Everyone seems to agree that this is the best year yet for the tree peonies in Rockefeller State Park Preserve in Pocantico Hills.
Mark Vergari, one of our best photographers, and I paid them a visit yesterday morning for an article for the paper and a TV segment on RNN cable. I took photos, too, but I haven’t even bothered to download them because his are so good. (All of these are by Mark at the park yesterday.)
It had rained early that morning and many of the blooms were still studded with raindrops.
This magnificent collection of more than 350 tree peonies comes into full flower every May and the blooms last for just 10 days or so on each plant.
Go quickly if you want to see these spectacularly show plants before they begin to fade and drop their papery petals. Youâ€™ll see blooms nearly as big as your head in impossible-to-describe shades of crimson, mauve, pale yellow, fire-engine red, purple, pink and just plain white. Many are deliciously fragrant.
â€œLook at how gorgeous they are â€” this year has just been unbelievable,â€ says Alix Schnee, manager of the 1,233-acre park.
The peonies, which are clustered around the low buildings near the entrance to the park, were a gift to the American people from the small Japanese town of Yatsuko-Cho as a gesture of healing and peace after the attacks of Sept. 11, 2001. Another group of several hundred 5-year-old plants was to go to the Brooklyn Botanic Garden.
Unfortunately, all of the plants arrived by boat in Long Beach, Calif., in the fall of 2002 in the middle of a longshoremanâ€™s strike. By the time the container with 1,050 tree peonies (worth $160,000) arrived in New York, not a single plant in the sawdust packing had survived the baking California sun. Everyone involved was heartbroken.
Undeterred, growers in Yatsuko-Cho put together a second shipment of 3-year-old peonies for Pocantico Hills and Brooklyn and this time sent them by air to New York. They arrived in early December that same year, with just barely enough time to get them into the ground before it froze for the winter.
To match the generous gift of the Japanese, the Friends of the Rockefeller State Park Preserve raised $96,000 to build an appropriate garden and stone courtyard for the peonies.
Now the 3- to 4-foot-tall plants have the great good fortune to be cared for by a hard-working team of more than 40 volunteers, led by Keith Austin, the former mayor of Briarcliff Manor.
â€œYou couldnâ€™t have better guardians for your flowers than Keith and his crew of volunteers,â€ Schnee says. â€œState parks and sites donâ€™t have a lot of resources and weâ€™re absolutely dependent on volunteer support â€” and love.â€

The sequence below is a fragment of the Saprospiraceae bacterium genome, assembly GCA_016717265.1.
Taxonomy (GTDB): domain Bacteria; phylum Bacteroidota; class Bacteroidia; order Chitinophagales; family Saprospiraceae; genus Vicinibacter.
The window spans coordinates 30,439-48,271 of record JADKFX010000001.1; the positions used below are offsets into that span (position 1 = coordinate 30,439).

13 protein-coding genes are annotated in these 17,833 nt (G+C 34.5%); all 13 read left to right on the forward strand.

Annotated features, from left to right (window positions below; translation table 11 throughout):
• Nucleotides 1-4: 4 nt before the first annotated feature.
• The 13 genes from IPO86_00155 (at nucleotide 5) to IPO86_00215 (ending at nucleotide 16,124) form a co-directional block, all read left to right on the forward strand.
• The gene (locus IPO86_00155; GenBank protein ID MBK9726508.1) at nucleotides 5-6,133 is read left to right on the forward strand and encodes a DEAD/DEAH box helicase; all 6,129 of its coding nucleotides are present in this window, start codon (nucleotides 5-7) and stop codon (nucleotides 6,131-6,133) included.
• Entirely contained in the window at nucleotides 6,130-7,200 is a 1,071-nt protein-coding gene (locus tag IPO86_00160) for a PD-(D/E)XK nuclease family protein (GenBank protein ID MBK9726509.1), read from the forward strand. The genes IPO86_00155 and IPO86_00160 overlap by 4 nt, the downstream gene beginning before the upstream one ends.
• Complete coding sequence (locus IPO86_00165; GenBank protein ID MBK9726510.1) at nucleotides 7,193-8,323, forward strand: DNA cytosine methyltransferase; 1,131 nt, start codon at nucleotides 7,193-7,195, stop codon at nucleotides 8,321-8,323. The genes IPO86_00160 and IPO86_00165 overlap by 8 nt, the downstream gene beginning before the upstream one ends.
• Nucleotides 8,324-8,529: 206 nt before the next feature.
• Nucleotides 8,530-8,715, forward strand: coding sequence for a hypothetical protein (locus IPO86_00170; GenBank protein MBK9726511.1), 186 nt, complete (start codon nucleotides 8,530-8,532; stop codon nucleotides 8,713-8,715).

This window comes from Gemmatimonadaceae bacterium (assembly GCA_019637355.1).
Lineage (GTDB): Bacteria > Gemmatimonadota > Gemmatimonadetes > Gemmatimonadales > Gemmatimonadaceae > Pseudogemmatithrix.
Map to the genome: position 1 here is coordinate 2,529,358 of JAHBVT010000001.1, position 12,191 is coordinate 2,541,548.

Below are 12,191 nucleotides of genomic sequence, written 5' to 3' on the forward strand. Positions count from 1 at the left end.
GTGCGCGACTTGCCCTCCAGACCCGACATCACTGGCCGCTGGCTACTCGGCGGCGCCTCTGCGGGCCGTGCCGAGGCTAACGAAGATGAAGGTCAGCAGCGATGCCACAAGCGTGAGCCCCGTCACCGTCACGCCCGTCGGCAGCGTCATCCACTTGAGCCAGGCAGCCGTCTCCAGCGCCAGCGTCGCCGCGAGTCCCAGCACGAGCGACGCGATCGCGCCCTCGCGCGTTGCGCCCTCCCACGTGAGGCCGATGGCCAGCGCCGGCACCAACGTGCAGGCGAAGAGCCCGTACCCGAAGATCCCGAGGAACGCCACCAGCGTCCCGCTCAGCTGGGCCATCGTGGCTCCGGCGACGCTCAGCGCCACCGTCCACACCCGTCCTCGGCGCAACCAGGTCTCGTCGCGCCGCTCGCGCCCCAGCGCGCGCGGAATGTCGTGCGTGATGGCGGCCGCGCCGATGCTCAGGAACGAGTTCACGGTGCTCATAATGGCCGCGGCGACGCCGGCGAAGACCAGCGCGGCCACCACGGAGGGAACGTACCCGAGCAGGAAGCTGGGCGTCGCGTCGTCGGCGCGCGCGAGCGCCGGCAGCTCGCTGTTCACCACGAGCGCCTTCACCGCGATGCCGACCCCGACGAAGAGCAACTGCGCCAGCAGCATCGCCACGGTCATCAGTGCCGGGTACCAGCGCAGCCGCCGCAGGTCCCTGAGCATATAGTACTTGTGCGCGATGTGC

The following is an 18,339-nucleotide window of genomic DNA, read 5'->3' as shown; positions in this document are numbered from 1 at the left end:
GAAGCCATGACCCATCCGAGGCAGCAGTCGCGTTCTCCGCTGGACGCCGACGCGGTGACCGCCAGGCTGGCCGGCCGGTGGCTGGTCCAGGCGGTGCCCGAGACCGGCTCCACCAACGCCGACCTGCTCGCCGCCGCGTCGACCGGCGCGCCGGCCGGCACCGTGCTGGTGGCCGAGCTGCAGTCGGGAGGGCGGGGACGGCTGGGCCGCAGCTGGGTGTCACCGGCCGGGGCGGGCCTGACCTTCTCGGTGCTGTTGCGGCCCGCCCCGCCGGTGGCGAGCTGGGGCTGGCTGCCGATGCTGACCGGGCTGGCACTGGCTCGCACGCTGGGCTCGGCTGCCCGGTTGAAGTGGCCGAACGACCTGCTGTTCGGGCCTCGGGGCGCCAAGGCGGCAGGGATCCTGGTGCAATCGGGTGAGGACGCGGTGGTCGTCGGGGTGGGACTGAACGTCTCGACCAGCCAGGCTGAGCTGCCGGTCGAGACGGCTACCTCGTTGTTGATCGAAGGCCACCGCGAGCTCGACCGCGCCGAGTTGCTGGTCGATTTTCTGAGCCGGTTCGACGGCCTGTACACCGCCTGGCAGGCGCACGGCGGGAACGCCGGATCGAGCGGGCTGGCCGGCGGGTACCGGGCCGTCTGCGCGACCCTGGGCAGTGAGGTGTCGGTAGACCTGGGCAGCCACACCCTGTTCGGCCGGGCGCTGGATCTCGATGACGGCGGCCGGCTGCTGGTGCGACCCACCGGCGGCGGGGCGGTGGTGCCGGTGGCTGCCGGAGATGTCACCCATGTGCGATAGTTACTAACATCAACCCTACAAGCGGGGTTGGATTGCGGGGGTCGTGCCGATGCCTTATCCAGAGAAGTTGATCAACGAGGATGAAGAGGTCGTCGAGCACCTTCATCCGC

Austin, now retired, first fell in love with the tree peony (Paeonia suffruticosa) while working for IBM Corp. in Japan, where itâ€™s considered the king of all flowers.
â€œIn that part of Japan everybody cultivates them,â€ he says. Yatsuko-Cho in particular is renowned for its rare tree peonies.
That’s Alix on the left, with Keith:
Once established after two to three years, tree peonies are not particularly fussy, Austin says.
â€œTheir care is virtually no different than herbaceous peonies, which we all have in our gardens.â€
Tree peonies are more like a woody shrub than the herbaceous ones (Paeonia lactiflora), which die back to the ground in winter. The leaves of tree peonies are thinner, softer and less lustrous.
â€œThe most important thing with peonies is good sanitation,â€ Austin says. â€œThat and good drainage â€” these things donâ€™t like a lot of water.â€
Every leaf is raked away from the garden in fall to keep out overwintering diseases and funguses and the plants are deadheaded nearly every day while in bloom.
Many of the tree peonies are still covered with buds.
The growers from Yatsuko-Cho have kept a close watch on the peonies.
â€œThey sent people over for three years running to make sure we were caring for them correctly,â€ Schnee says. â€œI had all sorts of experts telling us what to do, but we followed exactly what the Japanese told us to do â€” we figured they knew what they were doing. What an extraordinary gift, what an extraordinary gift.â€
What a gift, indeed. Come see for yourself in the next few days.
If you go
The Rockefeller State Park
Preserve is open year-round from sunrise to sunset. The entrance is on Route 117 about
1 mile east of
Route 9. There is a $6 parking fee.
Call 914-631-1470 or visit nysparks.state.ny.
us/parks/info.asp?parkID=60 or www.friendsrock.org